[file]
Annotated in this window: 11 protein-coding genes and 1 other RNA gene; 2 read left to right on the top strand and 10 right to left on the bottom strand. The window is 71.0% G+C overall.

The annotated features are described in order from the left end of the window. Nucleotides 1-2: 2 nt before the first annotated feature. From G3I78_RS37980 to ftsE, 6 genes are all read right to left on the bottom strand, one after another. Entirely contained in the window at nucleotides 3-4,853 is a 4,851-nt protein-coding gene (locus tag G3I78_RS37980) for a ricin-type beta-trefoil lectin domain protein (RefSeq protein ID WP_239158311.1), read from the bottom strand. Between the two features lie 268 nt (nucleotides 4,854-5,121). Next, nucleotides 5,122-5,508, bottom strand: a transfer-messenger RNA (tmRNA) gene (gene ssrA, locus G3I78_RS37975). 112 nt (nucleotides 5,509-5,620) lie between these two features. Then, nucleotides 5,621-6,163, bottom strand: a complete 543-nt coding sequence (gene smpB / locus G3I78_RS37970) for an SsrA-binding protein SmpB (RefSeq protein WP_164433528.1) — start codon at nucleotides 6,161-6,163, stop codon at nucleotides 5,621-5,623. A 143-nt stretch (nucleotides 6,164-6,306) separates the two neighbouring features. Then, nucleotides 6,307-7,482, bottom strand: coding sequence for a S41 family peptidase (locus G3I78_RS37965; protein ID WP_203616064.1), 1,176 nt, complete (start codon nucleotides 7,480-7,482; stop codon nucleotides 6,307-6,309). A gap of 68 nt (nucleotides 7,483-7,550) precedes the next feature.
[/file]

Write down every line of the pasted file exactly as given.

Annotated in this window: 11 protein-coding genes and 1 other RNA gene; 2 read left to right on the top strand and 10 right to left on the bottom strand. The window is 71.0% G+C overall.

The annotated features are described in order from the left end of the window. Nucleotides 1-2: 2 nt before the first annotated feature. From G3I78_RS37980 to ftsE, 6 genes are all read right to left on the bottom strand, one after another. Entirely contained in the window at nucleotides 3-4,853 is a 4,851-nt protein-coding gene (locus tag G3I78_RS37980) for a ricin-type beta-trefoil lectin domain protein (RefSeq protein ID WP_239158311.1), read from the bottom strand. Between the two features lie 268 nt (nucleotides 4,854-5,121). Next, nucleotides 5,122-5,508, bottom strand: a transfer-messenger RNA (tmRNA) gene (gene ssrA, locus G3I78_RS37975). 112 nt (nucleotides 5,509-5,620) lie between these two features. Then, nucleotides 5,621-6,163, bottom strand: a complete 543-nt coding sequence (gene smpB / locus G3I78_RS37970) for an SsrA-binding protein SmpB (RefSeq protein WP_164433528.1) — start codon at nucleotides 6,161-6,163, stop codon at nucleotides 5,621-5,623. A 143-nt stretch (nucleotides 6,164-6,306) separates the two neighbouring features. Then, nucleotides 6,307-7,482, bottom strand: coding sequence for a S41 family peptidase (locus G3I78_RS37965; protein ID WP_203616064.1), 1,176 nt, complete (start codon nucleotides 7,480-7,482; stop codon nucleotides 6,307-6,309). A gap of 68 nt (nucleotides 7,483-7,550) precedes the next feature.